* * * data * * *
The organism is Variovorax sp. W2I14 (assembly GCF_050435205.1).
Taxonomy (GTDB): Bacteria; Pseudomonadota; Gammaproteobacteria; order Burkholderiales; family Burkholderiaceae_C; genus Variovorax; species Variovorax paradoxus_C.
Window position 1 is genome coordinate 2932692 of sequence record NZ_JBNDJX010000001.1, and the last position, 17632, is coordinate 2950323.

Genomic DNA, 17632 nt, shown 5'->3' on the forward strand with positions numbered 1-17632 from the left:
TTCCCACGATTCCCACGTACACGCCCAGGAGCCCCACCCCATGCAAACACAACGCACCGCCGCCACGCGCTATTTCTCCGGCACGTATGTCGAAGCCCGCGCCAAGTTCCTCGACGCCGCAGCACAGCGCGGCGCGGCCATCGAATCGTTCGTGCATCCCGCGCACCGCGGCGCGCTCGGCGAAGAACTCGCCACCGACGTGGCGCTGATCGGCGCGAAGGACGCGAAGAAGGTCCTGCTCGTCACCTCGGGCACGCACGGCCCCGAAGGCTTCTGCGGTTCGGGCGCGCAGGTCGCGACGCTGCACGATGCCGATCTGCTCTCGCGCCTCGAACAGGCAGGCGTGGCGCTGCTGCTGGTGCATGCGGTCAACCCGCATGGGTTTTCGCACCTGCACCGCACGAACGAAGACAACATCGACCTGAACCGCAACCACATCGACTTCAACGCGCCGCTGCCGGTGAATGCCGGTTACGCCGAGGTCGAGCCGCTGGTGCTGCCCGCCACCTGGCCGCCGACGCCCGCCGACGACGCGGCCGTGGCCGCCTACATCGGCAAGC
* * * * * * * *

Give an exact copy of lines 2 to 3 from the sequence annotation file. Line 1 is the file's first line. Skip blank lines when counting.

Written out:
Taxonomy (GTDB): Bacteria; Pseudomonadota; Gammaproteobacteria; order Burkholderiales; family Burkholderiaceae_C; genus Variovorax; species Variovorax paradoxus_C.
Window position 1 is genome coordinate 2932692 of sequence record NZ_JBNDJX010000001.1, and the last position, 17632, is coordinate 2950323.